Hield: I Have To Give Back To The People

BUDDY Hield meets youngsters during his basketball workshop at the weekend. Photo: Terrel W. Carey/Tribune Staff

BUDDY Hield meets youngsters during his basketball workshop at the weekend. Photo: Terrel W. Carey/Tribune Staff


Tribune Sports Reporter


The inaugural Buddy Hield Workshop and Tournament featured several surprises, standout performances and a few surprises over the course of the two-day event last weekend at the Kendal Isaacs Gymnasium.

"It's great you know, the kids were able to come out and have fun. It's great to come back, have fun with the kids. It's not about me, it's really all about them and making sure they have opportunities to be exposed to some things that can benefit them in the long run," The Sacramento Kings guard and Grand Bahama native said.

Day one of the event hosted over 300 aspiring students through a series of drills and skill position development hosted by Hield and his team of personal coaches from the United States. It also featured an appearance by Prime Minister Hubert Minnis. Day two featured a series of exhibition scrimmages between camp participants, a three point shootout, slam dunk contest and a "Battle of Champions" in the senior boys division between the GSSSA champion Anatol Rodgers Timberwolves and the BAISS champion Jordan Prince William Falcons.

"Its been crazy, but fun. I have to give it all back to the people. The people support me so much and I have to give it all back to them," Hield said.

"Being where I come from, sticking to my roots, everyone seeing me all over television, giving it back to them is important and seeing one of their own giving back is a big deal. I'm just trying to inspire kids to be the next Buddy Hield."

The Falcons won the matchup 54-52 after a series of late game blocks from Adam Johnson to secure the win. Johnson was named the MVP after posting 17 points, 17 rebounds and seven blocked shots.

Defending champion Azaro Roker of the St. Francis Xavier X-Men won the Slam Dunk Contest.

Last summer, Hield hosted his "Buddy Hield Invitational" an exhibition between some of the top high school players in the country. Johnson and Roker were also winners at that event.

Hield said the goal of the weekend was to establish a trend aimed at toward providing a lasting impression on the players.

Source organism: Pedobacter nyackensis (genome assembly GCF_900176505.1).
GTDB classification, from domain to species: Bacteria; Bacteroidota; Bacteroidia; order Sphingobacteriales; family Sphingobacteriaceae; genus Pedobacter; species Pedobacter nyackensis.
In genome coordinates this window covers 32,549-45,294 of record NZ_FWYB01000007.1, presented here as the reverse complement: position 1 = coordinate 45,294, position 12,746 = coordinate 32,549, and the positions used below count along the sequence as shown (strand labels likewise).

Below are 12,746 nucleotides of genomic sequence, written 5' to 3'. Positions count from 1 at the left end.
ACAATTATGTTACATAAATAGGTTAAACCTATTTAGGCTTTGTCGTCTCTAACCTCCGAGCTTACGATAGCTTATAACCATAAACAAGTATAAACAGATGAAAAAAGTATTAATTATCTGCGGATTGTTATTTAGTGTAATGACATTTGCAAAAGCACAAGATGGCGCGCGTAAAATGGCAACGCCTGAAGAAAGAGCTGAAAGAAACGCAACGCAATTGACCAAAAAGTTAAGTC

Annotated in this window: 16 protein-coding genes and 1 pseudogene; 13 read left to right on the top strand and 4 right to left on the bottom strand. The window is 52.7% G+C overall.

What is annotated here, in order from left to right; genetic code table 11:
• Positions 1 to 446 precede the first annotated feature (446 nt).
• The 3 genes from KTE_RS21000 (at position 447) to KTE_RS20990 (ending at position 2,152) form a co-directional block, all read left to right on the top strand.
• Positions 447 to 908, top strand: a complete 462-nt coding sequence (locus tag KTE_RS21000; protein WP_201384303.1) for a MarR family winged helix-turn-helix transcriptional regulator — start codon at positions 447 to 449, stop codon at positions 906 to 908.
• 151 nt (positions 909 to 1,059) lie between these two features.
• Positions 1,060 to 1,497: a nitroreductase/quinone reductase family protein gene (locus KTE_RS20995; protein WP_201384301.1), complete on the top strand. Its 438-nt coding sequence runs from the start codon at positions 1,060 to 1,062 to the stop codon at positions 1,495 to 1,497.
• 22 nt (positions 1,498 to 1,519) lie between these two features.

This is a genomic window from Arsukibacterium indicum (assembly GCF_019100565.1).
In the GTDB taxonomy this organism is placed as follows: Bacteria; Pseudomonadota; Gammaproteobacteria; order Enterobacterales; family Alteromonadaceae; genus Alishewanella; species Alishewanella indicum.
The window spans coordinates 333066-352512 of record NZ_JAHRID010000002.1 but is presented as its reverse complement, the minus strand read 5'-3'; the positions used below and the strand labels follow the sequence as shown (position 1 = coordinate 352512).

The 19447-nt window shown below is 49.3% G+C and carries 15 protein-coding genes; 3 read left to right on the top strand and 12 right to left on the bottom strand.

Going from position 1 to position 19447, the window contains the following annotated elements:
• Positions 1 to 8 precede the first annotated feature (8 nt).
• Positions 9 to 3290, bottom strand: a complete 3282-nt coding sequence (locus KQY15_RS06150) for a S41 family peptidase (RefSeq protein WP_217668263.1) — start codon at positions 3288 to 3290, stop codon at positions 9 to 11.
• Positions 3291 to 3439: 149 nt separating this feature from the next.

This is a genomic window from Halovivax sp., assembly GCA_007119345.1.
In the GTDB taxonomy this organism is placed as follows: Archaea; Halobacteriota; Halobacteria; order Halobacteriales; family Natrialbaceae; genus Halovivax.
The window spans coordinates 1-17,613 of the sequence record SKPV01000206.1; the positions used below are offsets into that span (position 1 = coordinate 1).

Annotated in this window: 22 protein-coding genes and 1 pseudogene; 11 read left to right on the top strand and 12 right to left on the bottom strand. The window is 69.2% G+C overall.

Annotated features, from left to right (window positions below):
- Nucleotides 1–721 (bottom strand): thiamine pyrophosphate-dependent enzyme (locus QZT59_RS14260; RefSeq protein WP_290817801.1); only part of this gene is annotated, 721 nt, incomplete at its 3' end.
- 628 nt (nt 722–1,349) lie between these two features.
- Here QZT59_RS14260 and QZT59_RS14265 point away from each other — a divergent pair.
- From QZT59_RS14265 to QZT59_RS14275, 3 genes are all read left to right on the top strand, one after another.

"You want to teach them something, you want them to walk away with something. The guys that I brought down are the guys that work out with me and they helped me to get where I am today," Hield said, "We want to teach the kids how to get better, how to play basketball and it's not going to the gym and just trying to dunk every time or just shoot. You have to see yourself doing it, you have to believe you can do it. We wanted to drill them, push them to the limit, test them. Basketball is not for everybody, but if you want it, you can get it. I'm a big fan of giving back. My childhood was all about giving back wherever I can. The same way it was done for me as young kid growing up in Grand Bahama where people came and impacted my life I will be the same way, giving back, showing people we still care and helping the the community in some kind of way,"

Hield was named to the 2016-17 NBA All-Rookie First Team this offseason.

He became the 16th player in Kings franchise history and the 11th during the Sacramento era to earn All-Rookie Team distinction, a list that includes teammate Willie Cauley-Stein (2015-16 All-Rookie Second Team).

He played 57 games with the New Orleans Pelicans before he was traded to the Kings in February. In 25 games for the Kings, Hield made 18 starts and averaged 15.1 points and 4.1 rebounds per game and 42 percent shooting from three-point range. On the season he averaged 10.6 points, 3.3 rebounds on 42 percent shooting from the field and 39 percent from three-point range. He finished fourth in 3-point and free throw percentage, eighth in field goal percentage and 11th in rebounding among all rookies.

"Basketball will not last me for 30 years but the impact I can have within the community can go on and on through others and that's what events like these are really about," he said.

Hield's time back in the Bahamas will also include a week of activities in Grand Bahama dubbed "Dream Week."

Dream week will begin July 31 with a two day camp at the Jack Hayward Gymnasium and Pinedale basketball courts. Thursday and Friday will feature a tournament and the week ends on Saturday with a Hurricane relief concert.

"God has blessed me and put me in a position where I can help someone, where I can reach out and show someone somewhere that people still care. I'm just trying to do whatever I can to help my people. This is going to be an annual thing every year," Hield said, "I grew up less fortunate, I know what its like and now I have it so I can help those in a position I was in. Right now we are just taking it step by step and eventually we can grow to get bigger and better."


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